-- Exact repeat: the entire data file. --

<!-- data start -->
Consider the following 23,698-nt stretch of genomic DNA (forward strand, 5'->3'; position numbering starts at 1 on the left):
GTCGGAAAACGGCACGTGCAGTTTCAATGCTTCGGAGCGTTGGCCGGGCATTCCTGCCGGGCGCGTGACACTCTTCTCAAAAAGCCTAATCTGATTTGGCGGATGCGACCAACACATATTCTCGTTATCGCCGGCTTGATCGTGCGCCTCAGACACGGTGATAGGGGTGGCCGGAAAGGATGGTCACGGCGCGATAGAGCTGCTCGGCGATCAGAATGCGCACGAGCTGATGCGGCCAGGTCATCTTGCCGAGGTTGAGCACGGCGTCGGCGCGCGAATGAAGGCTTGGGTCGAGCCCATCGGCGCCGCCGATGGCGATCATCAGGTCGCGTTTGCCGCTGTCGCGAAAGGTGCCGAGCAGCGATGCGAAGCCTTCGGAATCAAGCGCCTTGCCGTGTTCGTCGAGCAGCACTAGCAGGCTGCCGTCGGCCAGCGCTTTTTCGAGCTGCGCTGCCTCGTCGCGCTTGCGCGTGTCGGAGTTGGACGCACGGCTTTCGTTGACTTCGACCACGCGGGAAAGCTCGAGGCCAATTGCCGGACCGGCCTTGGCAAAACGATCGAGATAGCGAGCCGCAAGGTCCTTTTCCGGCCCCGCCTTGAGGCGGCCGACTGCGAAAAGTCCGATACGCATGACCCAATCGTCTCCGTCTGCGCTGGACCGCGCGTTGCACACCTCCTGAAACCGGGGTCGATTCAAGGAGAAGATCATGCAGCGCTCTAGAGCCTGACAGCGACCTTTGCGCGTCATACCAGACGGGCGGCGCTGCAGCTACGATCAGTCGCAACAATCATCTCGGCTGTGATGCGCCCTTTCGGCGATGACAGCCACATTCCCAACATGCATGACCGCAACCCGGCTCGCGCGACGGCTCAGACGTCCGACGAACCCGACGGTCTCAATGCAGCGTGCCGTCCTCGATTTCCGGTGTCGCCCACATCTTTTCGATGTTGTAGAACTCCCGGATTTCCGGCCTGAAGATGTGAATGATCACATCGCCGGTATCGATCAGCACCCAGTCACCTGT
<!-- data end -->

Consider the following 23,698-nt stretch of genomic DNA (forward strand, 5'->3'; position numbering starts at 1 on the left):
GTCGGAAAACGGCACGTGCAGTTTCAATGCTTCGGAGCGTTGGCCGGGCATTCCTGCCGGGCGCGTGACACTCTTCTCAAAAAGCCTAATCTGATTTGGCGGATGCGACCAACACATATTCTCGTTATCGCCGGCTTGATCGTGCGCCTCAGACACGGTGATAGGGGTGGCCGGAAAGGATGGTCACGGCGCGATAGAGCTGCTCGGCGATCAGAATGCGCACGAGCTGATGCGGCCAGGTCATCTTGCCGAGGTTGAGCACGGCGTCGGCGCGCGAATGAAGGCTTGGGTCGAGCCCATCGGCGCCGCCGATGGCGATCATCAGGTCGCGTTTGCCGCTGTCGCGAAAGGTGCCGAGCAGCGATGCGAAGCCTTCGGAATCAAGCGCCTTGCCGTGTTCGTCGAGCAGCACTAGCAGGCTGCCGTCGGCCAGCGCTTTTTCGAGCTGCGCTGCCTCGTCGCGCTTGCGCGTGTCGGAGTTGGACGCACGGCTTTCGTTGACTTCGACCACGCGGGAAAGCTCGAGGCCAATTGCCGGACCGGCCTTGGCAAAACGATCGAGATAGCGAGCCGCAAGGTCCTTTTCCGGCCCCGCCTTGAGGCGGCCGACTGCGAAAAGTCCGATACGCATGACCCAATCGTCTCCGTCTGCGCTGGACCGCGCGTTGCACACCTCCTGAAACCGGGGTCGATTCAAGGAGAAGATCATGCAGCGCTCTAGAGCCTGACAGCGACCTTTGCGCGTCATACCAGACGGGCGGCGCTGCAGCTACGATCAGTCGCAACAATCATCTCGGCTGTGATGCGCCCTTTCGGCGATGACAGCCACATTCCCAACATGCATGACCGCAACCCGGCTCGCGCGACGGCTCAGACGTCCGACGAACCCGACGGTCTCAATGCAGCGTGCCGTCCTCGATTTCCGGTGTCGCCCACATCTTTTCGATGTTGTAGAACTCCCGGATTTCCGGCCTGAAGATGTGAATGATCACATCGCCGGTATCGATCAGCACCCAGTCACCTGT